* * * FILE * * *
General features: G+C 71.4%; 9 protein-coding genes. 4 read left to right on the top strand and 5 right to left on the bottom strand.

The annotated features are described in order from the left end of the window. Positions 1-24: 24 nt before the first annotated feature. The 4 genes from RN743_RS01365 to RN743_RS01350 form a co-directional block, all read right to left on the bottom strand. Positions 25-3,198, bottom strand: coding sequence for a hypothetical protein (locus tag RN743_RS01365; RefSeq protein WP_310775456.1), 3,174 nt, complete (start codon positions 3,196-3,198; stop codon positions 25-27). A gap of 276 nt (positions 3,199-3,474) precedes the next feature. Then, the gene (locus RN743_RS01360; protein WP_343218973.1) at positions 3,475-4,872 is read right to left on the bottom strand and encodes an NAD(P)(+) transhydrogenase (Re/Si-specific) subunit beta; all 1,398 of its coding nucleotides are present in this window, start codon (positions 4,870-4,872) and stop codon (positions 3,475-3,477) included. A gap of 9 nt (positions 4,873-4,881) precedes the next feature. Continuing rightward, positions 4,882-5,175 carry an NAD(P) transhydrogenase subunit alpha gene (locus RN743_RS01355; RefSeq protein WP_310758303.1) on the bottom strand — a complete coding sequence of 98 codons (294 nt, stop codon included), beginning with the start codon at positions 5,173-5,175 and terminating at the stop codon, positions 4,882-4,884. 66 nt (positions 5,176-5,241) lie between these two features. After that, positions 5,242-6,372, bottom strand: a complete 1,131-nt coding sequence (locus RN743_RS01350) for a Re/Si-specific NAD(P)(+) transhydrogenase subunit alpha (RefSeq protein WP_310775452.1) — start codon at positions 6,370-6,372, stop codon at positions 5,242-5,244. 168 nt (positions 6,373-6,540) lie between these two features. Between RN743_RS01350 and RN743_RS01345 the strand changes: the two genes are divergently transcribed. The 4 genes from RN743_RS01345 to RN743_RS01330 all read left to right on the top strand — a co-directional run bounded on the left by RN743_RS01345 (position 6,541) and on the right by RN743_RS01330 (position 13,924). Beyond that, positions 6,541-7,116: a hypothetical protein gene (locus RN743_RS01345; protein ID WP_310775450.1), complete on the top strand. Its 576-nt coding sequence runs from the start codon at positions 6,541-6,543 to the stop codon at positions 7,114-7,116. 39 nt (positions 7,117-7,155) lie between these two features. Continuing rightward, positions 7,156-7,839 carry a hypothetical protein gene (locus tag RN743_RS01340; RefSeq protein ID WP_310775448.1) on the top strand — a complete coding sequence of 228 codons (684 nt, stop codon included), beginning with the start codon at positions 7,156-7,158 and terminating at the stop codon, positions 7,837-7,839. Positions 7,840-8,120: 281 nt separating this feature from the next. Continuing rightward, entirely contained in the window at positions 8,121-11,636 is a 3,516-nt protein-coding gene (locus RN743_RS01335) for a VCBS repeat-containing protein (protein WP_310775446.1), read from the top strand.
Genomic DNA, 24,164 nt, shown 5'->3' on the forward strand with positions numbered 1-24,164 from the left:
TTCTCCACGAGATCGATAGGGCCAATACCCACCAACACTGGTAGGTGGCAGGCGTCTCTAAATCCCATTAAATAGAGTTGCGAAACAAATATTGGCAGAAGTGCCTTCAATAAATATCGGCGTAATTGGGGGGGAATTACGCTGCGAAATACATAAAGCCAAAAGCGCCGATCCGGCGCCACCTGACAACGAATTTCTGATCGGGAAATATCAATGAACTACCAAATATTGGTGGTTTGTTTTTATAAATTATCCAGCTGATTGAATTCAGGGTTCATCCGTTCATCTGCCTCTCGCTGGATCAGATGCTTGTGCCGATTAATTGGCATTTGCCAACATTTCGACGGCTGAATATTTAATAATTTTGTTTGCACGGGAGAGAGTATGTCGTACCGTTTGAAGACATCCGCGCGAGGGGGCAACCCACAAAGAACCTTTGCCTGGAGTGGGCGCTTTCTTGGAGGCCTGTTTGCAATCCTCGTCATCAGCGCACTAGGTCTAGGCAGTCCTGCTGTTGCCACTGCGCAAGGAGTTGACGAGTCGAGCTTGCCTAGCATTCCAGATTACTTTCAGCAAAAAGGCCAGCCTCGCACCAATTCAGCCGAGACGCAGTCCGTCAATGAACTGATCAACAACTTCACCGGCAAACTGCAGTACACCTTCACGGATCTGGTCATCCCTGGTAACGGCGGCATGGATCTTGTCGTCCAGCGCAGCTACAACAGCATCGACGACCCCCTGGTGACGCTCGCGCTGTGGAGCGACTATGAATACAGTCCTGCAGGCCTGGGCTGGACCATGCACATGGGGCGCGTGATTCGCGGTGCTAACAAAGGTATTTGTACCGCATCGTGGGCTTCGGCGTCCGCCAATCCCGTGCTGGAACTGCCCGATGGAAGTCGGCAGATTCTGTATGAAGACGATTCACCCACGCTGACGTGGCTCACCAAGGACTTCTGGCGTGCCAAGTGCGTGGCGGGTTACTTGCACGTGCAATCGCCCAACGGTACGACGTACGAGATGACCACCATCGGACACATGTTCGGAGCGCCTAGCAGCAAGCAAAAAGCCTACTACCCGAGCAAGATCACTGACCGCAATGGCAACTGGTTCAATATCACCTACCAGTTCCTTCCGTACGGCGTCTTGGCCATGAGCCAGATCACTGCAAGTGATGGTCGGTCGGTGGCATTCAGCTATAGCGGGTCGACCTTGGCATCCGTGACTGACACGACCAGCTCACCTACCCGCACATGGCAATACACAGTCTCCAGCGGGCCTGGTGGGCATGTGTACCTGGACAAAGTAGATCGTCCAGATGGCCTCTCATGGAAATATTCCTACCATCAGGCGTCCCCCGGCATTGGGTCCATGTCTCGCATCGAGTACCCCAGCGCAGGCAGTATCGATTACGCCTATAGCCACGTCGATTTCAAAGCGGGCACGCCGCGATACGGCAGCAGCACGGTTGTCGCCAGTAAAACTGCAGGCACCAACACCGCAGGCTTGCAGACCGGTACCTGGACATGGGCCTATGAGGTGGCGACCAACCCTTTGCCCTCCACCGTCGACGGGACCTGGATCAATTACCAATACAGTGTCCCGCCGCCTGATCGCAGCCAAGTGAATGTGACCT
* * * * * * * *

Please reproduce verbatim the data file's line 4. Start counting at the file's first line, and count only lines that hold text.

TTCTCCACGAGATCGATAGGGCCAATACCCACCAACACTGGTAGGTGGCAGGCGTCTCTAAATCCCATTAAATAGAGTTGCGAAACAAATATTGGCAGAAGTGCCTTCAATAAATATCGGCGTAATTGGGGGGGAATTACGCTGCGAAATACATAAAGCCAAAAGCGCCGATCCGGCGCCACCTGACAACGAATTTCTGATCGGGAAATATCAATGAACTACCAAATATTGGTGGTTTGTTTTTATAAATTATCCAGCTGATTGAATTCAGGGTTCATCCGTTCATCTGCCTCTCGCTGGATCAGATGCTTGTGCCGATTAATTGGCATTTGCCAACATTTCGACGGCTGAATATTTAATAATTTTGTTTGCACGGGAGAGAGTATGTCGTACCGTTTGAAGACATCCGCGCGAGGGGGCAACCCACAAAGAACCTTTGCCTGGAGTGGGCGCTTTCTTGGAGGCCTGTTTGCAATCCTCGTCATCAGCGCACTAGGTCTAGGCAGTCCTGCTGTTGCCACTGCGCAAGGAGTTGACGAGTCGAGCTTGCCTAGCATTCCAGATTACTTTCAGCAAAAAGGCCAGCCTCGCACCAATTCAGCCGAGACGCAGTCCGTCAATGAACTGATCAACAACTTCACCGGCAAACTGCAGTACACCTTCACGGATCTGGTCATCCCTGGTAACGGCGGCATGGATCTTGTCGTCCAGCGCAGCTACAACAGCATCGACGACCCCCTGGTGACGCTCGCGCTGTGGAGCGACTATGAATACAGTCCTGCAGGCCTGGGCTGGACCATGCACATGGGGCGCGTGATTCGCGGTGCTAACAAAGGTATTTGTACCGCATCGTGGGCTTCGGCGTCCGCCAATCCCGTGCTGGAACTGCCCGATGGAAGTCGGCAGATTCTGTATGAAGACGATTCACCCACGCTGACGTGGCTCACCAAGGACTTCTGGCGTGCCAAGTGCGTGGCGGGTTACTTGCACGTGCAATCGCCCAACGGTACGACGTACGAGATGACCACCATCGGACACATGTTCGGAGCGCCTAGCAGCAAGCAAAAAGCCTACTACCCGAGCAAGATCACTGACCGCAATGGCAACTGGTTCAATATCACCTACCAGTTCCTTCCGTACGGCGTCTTGGCCATGAGCCAGATCACTGCAAGTGATGGTCGGTCGGTGGCATTCAGCTATAGCGGGTCGACCTTGGCATCCGTGACTGACACGACCAGCTCACCTACCCGCACATGGCAATACACAGTCTCCAGCGGGCCTGGTGGGCATGTGTACCTGGACAAAGTAGATCGTCCAGATGGCCTCTCATGGAAATATTCCTACCATCAGGCGTCCCCCGGCATTGGGTCCATGTCTCGCATCGAGTACCCCAGCGCAGGCAGTATCGATTACGCCTATAGCCACGTCGATTTCAAAGCGGGCACGCCGCGATACGGCAGCAGCACGGTTGTCGCCAGTAAAACTGCAGGCACCAACACCGCAGGCTTGCAGACCGGTACCTGGACATGGGCCTATGAGGTGGCGACCAACCCTTTGCCCTCCACCGTCGACGGGACCTGGATCAATTACCAATACAGTGTCCCGCCGCCTGATCGCAGCCAAGTGAATGTGACCT